check valve, pressure gauge, and a test connection with a means of drainage.
3.18 A sprinkler control plan
should be displayed at each centrally manned control station.
3.19 Installation plans
and operating manuals should be supplied to the ship and be readily available
on board. A list or plan should be displayed showing the spaces covered and
the location of the zone in respect of each section. Instructions for testing
and maintenance should also be available on board. The maintenance
instructions should include provisions for a flow test of each section at
least annually to check for possible clogging or deterioration in the
Sprinklers should have fast response characteristics as defined in ISO standard
3.21 In accommodation
and service spaces the sprinklers should have a nominal temperature rating of
57°C to 79°C, except that in locations such as drying rooms, where high ambient
temperatures might be expected, the nominal temperature may be increased by not
more than 30° C above the maximum deckhead temperature.
3.22 Pumps and alternative
supply components should be capable of supplying the required flow rate and
pressure for the space with the greatest hydraulic demand. For the purposes of
this calculation, the design area used to calculate the required flow and
pressure should be the deck area of the most hydraulically demanding space,
separated from adjacent spaces by A-class divisions. The design area need not
exceed 280 m2. For application to a small ship with a total
protected area of less than 280 m2, the Administration may specify
the appropriate area for sizing of pumps and alternate supply
3.23 The nozzle location, type of nozzle,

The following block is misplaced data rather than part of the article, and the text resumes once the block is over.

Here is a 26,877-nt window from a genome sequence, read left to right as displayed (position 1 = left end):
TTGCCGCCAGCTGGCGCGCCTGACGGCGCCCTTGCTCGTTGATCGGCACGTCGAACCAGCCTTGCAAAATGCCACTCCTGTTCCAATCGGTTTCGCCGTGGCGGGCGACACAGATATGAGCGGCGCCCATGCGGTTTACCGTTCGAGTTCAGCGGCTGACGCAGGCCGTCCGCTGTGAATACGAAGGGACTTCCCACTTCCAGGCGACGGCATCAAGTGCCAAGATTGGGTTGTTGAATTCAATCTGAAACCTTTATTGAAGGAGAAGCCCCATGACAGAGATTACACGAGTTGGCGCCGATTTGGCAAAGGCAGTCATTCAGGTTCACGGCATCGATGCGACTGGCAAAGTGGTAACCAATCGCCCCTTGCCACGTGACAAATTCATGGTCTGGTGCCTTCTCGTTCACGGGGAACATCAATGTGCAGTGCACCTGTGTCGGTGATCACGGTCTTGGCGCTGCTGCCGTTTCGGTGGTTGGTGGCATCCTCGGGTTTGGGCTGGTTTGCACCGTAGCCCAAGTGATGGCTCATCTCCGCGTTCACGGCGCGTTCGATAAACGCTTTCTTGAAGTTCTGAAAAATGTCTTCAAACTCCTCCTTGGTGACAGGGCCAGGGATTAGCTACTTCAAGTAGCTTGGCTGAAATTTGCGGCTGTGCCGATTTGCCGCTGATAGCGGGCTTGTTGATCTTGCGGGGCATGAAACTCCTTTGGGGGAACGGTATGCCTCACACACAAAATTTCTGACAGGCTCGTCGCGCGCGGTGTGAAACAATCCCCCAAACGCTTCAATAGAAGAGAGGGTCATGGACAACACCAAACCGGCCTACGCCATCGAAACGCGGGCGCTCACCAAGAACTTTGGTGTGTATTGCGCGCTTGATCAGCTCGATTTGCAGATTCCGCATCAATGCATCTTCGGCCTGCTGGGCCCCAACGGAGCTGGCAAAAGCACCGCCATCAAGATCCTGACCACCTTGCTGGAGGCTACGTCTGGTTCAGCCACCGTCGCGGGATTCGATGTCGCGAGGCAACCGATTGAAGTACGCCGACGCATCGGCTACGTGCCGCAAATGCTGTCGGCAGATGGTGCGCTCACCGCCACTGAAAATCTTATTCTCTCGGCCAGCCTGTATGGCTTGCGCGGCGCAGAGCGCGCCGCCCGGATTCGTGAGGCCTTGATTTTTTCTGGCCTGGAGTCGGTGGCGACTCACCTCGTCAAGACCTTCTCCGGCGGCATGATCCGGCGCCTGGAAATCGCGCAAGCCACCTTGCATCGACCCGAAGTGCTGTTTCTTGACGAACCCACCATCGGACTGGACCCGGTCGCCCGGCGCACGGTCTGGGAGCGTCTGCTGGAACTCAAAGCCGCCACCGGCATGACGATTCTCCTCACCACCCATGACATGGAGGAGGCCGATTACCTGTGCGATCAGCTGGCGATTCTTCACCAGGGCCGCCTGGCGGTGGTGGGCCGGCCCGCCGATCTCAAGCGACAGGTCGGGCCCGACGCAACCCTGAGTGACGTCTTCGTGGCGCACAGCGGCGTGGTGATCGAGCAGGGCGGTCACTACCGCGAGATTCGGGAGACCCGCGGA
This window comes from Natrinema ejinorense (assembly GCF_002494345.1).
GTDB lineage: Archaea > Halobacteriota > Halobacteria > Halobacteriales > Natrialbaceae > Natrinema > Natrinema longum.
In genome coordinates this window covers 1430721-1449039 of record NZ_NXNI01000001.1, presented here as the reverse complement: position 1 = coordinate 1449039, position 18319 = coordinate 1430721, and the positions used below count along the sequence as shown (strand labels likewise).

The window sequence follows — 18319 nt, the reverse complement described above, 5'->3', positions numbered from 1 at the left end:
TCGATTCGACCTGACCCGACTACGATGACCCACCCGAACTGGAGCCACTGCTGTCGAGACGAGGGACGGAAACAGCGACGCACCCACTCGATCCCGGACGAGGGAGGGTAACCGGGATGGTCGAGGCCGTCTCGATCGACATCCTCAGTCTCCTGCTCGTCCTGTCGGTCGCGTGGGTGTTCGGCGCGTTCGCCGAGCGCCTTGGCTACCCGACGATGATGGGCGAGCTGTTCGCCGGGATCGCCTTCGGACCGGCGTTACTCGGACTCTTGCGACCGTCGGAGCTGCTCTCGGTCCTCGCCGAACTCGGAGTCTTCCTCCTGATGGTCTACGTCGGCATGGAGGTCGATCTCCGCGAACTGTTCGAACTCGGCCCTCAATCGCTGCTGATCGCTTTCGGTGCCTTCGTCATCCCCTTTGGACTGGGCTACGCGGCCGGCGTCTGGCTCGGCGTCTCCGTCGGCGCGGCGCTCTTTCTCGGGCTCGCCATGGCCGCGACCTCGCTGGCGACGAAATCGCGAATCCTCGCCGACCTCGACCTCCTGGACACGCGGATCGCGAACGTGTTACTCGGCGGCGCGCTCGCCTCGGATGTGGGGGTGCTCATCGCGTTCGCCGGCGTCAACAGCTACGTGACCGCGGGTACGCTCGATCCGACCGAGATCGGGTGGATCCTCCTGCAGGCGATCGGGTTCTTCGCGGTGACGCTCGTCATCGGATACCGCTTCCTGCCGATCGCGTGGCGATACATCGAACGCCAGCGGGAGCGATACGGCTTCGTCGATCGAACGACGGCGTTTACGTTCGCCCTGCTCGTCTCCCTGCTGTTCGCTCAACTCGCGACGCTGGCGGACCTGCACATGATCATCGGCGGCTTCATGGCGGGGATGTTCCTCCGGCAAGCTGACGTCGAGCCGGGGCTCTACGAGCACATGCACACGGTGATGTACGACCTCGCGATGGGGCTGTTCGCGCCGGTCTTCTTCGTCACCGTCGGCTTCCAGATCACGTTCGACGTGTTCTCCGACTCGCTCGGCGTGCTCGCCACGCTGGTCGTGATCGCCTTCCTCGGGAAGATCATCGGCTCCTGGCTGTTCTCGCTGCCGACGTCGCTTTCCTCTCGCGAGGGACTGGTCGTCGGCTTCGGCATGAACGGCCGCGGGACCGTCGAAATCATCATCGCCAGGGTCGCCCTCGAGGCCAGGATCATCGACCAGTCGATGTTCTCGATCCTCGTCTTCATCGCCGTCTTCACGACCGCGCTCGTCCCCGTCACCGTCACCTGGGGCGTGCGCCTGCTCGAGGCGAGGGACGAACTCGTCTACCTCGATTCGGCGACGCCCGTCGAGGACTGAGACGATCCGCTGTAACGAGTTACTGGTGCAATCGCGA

and nozzle characteristics should be within the tested limits determined by
the fire test procedures in appendix 2 to provide fire control or suppression
as referred to in paragraph 3.2.
3.24 For atriums with intermediate level
deck openings exceeding 100 m2, ceiling mounted sprinklers are not
3.25 The system should be designed in
such a way that during a fire occurrence, the level of protection provided to
those spaces unaffected by fire is not reduced.
3.26 A quantity of spare water mist
nozzles should be carried for all types and ratings installed on the ship as
Total number of
Required number of
|300 to 1000||12|
The number of spare nozzles of any type need not exceed
the total number of nozzles installed of that type.
3.27 Any parts of the system which may be
subjected to freezing temperatures in service should be suitably protected
1 Pending the development of
international standards acceptable to the Organization, ational standards as
prescribed by the Administration should be applied.
2 Where the Hazen-Williams Method is used, the
following values of the friction factor "C" for different pipe types which may
be considered should apply:
|Black or galvanized mild steel||120|
|Copper and copper alloys||150|